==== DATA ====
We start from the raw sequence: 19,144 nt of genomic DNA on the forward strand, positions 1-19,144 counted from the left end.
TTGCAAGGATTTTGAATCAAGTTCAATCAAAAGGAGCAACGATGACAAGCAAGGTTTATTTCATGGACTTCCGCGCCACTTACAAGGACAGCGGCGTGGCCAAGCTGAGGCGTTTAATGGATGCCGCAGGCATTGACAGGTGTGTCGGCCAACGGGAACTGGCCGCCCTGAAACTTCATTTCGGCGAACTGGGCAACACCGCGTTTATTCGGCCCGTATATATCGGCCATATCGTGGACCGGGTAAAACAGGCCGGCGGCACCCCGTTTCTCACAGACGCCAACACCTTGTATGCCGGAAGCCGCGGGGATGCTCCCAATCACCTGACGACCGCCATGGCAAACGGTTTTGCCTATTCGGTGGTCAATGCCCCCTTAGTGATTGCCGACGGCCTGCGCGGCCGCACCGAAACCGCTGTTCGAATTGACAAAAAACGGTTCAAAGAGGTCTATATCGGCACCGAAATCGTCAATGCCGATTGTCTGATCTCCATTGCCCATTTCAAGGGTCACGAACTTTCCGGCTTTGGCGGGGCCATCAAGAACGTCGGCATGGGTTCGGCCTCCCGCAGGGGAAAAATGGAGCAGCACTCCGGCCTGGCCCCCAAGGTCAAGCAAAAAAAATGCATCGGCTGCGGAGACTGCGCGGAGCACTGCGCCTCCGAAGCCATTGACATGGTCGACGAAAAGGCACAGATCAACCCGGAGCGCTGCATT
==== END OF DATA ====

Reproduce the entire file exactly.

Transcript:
We start from the raw sequence: 19,144 nt of genomic DNA on the forward strand, positions 1-19,144 counted from the left end.
TTGCAAGGATTTTGAATCAAGTTCAATCAAAAGGAGCAACGATGACAAGCAAGGTTTATTTCATGGACTTCCGCGCCACTTACAAGGACAGCGGCGTGGCCAAGCTGAGGCGTTTAATGGATGCCGCAGGCATTGACAGGTGTGTCGGCCAACGGGAACTGGCCGCCCTGAAACTTCATTTCGGCGAACTGGGCAACACCGCGTTTATTCGGCCCGTATATATCGGCCATATCGTGGACCGGGTAAAACAGGCCGGCGGCACCCCGTTTCTCACAGACGCCAACACCTTGTATGCCGGAAGCCGCGGGGATGCTCCCAATCACCTGACGACCGCCATGGCAAACGGTTTTGCCTATTCGGTGGTCAATGCCCCCTTAGTGATTGCCGACGGCCTGCGCGGCCGCACCGAAACCGCTGTTCGAATTGACAAAAAACGGTTCAAAGAGGTCTATATCGGCACCGAAATCGTCAATGCCGATTGTCTGATCTCCATTGCCCATTTCAAGGGTCACGAACTTTCCGGCTTTGGCGGGGCCATCAAGAACGTCGGCATGGGTTCGGCCTCCCGCAGGGGAAAAATGGAGCAGCACTCCGGCCTGGCCCCCAAGGTCAAGCAAAAAAAATGCATCGGCTGCGGAGACTGCGCGGAGCACTGCGCCTCCGAAGCCATTGACATGGTCGACGAAAAGGCACAGATCAACCCGGAGCGCTGCATT